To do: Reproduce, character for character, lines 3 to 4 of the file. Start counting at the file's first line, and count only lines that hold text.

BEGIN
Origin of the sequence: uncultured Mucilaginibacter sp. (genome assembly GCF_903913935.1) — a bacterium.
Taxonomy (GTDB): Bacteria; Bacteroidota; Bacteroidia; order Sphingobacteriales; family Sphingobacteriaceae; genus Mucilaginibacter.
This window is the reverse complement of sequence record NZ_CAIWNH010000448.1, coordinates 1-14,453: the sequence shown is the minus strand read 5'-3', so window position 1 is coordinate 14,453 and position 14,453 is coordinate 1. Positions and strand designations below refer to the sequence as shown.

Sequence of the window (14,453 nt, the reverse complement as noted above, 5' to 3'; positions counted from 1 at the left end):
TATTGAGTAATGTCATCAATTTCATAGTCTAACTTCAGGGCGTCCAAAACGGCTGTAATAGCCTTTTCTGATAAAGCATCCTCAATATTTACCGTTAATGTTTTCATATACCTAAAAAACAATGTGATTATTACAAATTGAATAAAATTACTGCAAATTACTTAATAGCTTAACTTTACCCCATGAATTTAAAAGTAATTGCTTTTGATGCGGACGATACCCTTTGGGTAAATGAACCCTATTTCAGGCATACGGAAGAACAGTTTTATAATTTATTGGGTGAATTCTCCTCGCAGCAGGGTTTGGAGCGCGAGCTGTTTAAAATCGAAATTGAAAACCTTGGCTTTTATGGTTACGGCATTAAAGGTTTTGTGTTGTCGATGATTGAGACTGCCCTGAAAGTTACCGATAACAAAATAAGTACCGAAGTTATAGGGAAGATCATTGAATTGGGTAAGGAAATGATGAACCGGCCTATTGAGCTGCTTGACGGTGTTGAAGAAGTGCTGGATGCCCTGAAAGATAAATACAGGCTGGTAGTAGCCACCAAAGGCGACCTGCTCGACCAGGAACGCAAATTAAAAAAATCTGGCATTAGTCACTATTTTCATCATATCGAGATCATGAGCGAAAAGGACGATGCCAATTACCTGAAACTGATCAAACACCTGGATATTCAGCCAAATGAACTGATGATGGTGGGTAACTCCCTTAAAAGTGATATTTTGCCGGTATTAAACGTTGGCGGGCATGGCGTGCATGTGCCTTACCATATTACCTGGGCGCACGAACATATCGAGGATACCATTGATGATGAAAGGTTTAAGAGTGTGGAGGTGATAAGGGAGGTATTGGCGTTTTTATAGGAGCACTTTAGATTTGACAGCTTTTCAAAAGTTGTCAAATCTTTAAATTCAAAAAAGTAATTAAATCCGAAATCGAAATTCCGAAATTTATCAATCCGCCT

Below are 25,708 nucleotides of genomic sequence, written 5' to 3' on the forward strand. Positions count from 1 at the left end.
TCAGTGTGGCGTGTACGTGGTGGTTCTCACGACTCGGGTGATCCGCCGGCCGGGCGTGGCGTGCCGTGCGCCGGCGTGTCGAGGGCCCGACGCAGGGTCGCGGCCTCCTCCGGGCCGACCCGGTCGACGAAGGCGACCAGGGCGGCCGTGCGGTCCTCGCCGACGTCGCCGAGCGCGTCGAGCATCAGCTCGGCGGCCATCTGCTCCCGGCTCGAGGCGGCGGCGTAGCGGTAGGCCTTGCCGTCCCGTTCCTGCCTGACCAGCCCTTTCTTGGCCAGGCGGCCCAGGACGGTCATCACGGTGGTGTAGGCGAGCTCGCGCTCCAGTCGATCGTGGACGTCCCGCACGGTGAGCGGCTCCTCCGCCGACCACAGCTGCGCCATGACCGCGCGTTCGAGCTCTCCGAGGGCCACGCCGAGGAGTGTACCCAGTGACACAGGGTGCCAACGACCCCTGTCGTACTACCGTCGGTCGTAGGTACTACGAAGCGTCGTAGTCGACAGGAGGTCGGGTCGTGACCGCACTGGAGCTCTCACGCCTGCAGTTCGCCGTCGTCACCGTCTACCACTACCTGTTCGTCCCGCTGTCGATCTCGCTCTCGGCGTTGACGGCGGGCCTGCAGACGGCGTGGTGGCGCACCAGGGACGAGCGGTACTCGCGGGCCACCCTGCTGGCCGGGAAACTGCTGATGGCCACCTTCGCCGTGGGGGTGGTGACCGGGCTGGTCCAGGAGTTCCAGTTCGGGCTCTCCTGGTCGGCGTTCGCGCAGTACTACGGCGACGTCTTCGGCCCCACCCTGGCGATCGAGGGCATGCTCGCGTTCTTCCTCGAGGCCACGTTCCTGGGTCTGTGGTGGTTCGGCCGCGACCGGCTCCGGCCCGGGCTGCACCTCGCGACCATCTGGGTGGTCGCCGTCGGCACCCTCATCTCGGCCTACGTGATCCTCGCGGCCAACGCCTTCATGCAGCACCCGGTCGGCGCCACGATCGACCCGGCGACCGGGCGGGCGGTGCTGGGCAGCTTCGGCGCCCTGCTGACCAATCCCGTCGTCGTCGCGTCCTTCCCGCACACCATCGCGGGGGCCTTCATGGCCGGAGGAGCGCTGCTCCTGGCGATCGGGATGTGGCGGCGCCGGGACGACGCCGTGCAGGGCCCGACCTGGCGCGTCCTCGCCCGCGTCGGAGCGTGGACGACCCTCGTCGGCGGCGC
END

This window is the reverse complement of sequence record NZ_CAIWNH010000448.1, coordinates 1-14,453: the sequence shown is the minus strand read 5'-3', so window position 1 is coordinate 14,453 and position 14,453 is coordinate 1. Positions and strand designations below refer to the sequence as shown.

Sequence of the window (14,453 nt, the reverse complement as noted above, 5' to 3'; positions counted from 1 at the left end):